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Let $g_1$ and $g_2$ be two Riemannian metrics on a manifold $M$. These induce two $O(n)$ bundles on $M$, whose fibers over each point $x\in M$ are the groups of orthogonal transformations of $T_x M$ with respect to $g_1$ or $g_2$, respectively. Are these two $O(n)$ bundles necessarily isomorphic?

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I'm confused. The group of orthogonal transformations of $T_x M$ is indeed isomorphic to $\mathrm{O}(n)$, but not in any canonical way: indeed, choosing an isomorphism amounts to choosing an orthonormal basis for $T_x M$. So although we can construct a group bundle over $M$ with typical fibre $\mathrm{O}(n)$, I don't see how we can get a canonical $\mathrm{O}(n)$-action on it. – Zhen Lin Dec 12 '12 at 16:13
I don't think we the group of orthogonal transformations to be isomorphic to $O(n)$ in a canonical way, do we? Let $E$ be the bundle whose fiber over each point $x$ is the group $E_x$ of orthogonal transformations of $T_x M$. In an coordinate chart, we can construct a local trivialization $U\times O(n) \cong E_U$ by choosing an orthonormal basis of vector fields over $U$. Does this not give us an $O(n)$ bundle? – user15464 Dec 12 '12 at 17:47
What do you mean by $\mathrm{O}(n)$-bundle? I mean a fibre bundle with a chosen fibrewise $\mathrm{O}(n)$-action. – Zhen Lin Dec 12 '12 at 18:18
I guess I just mean a fiber bundle with fiber $O(n)$. Perhaps this is not a standard sort of object to consider, and my question is vacuous. If so, I apologize. – user15464 Dec 12 '12 at 20:10

Yes and yes: If you denote by $O^{g} M$ and $O^{h} M$ the bundles of orthonormal frames of $M$ with respect to two different metrics (relabeled as $g$ and $h$ here instead of $g_1$ and $g_2$), these bundles are isomorphic as principal $O(n)$-bundles. Nevertheless, these bundles depend on the metrics and the isomorphism between them is not canonical.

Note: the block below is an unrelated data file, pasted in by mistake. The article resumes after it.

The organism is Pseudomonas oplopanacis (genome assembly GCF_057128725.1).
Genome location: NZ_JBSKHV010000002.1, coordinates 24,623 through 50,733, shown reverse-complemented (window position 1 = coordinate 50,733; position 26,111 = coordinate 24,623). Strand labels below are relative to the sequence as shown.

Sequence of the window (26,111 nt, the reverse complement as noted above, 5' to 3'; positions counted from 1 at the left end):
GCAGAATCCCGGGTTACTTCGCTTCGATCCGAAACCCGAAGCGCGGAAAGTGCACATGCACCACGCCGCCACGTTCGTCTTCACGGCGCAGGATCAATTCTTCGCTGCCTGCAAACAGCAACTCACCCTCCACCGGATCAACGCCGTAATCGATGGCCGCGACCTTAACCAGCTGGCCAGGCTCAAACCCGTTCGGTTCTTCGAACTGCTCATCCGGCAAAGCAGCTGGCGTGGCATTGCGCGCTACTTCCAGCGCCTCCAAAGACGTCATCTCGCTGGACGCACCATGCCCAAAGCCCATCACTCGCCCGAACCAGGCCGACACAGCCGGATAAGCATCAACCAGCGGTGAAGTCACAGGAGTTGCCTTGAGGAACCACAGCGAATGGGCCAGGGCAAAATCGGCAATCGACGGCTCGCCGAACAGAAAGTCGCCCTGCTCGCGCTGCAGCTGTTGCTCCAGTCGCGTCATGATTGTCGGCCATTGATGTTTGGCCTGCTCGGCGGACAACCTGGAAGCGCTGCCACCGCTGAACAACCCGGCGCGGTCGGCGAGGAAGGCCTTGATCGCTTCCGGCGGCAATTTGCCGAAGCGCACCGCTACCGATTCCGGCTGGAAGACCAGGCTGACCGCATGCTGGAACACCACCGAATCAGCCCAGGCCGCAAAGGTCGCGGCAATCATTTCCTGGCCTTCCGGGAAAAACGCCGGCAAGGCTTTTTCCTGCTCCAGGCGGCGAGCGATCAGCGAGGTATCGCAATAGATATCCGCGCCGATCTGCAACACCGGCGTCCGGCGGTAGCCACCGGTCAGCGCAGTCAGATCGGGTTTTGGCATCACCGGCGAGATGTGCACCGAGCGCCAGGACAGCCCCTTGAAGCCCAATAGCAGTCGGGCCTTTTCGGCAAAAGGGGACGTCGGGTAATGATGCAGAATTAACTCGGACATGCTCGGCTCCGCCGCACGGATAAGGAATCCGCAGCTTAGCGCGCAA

An isomorphism $O^g M \to O^h M$ can be constructed as follows: First, find an isomorphism field $\alpha_{g, h} \in \Gamma(Iso(M))$ satisfying

$$ \forall x \in M: \forall v, w \in T_x M: g(\alpha_{g,h}(v),w) = h(v, w) $$

Since $g$ is positive definit, such a field is unique, if it exists and one can thus prove existence by constructing it locally. If you use the Gram-Schmidt process to $g$-orthonormalize a local $h$-ONF on some open neighbourhood $U$, you get a map $\xi_{g,h}:O^h U \to O^g U$ and if you denots its $g$-adjoint by $\xi_{g,h}^{*_g}$, the map $\alpha_{g,h} = \xi_{g,h}^{*_g} \circ \xi_{g,h}$ will do.

Next, you define another isomorphism field by $b_{g,h} := a_{g,h}^{-1/2} \in Iso(M)$. Here $\_^{1/2}$ denotes taking the square root of a positive isomorphism. Finally, the map $c_{g,h}:O^g M \to O^h M$, $b=(b_1, \ldots, b_n) \mapsto (b_{g,h}b_1, \ldots, b_{g,h}b_n)$, gives the identification $O^g M \to O^h M$.

This identification is famous, because it is needed in the identification of the spinor bundles $\Sigma^g M$ and $\Sigma^h M$ of $M$ (in case $M$ admits a spin structure). This is discussed further in 'Generic Metrics and Connections on Spin- and Spinc-Manifolds' by Stephan Maier.

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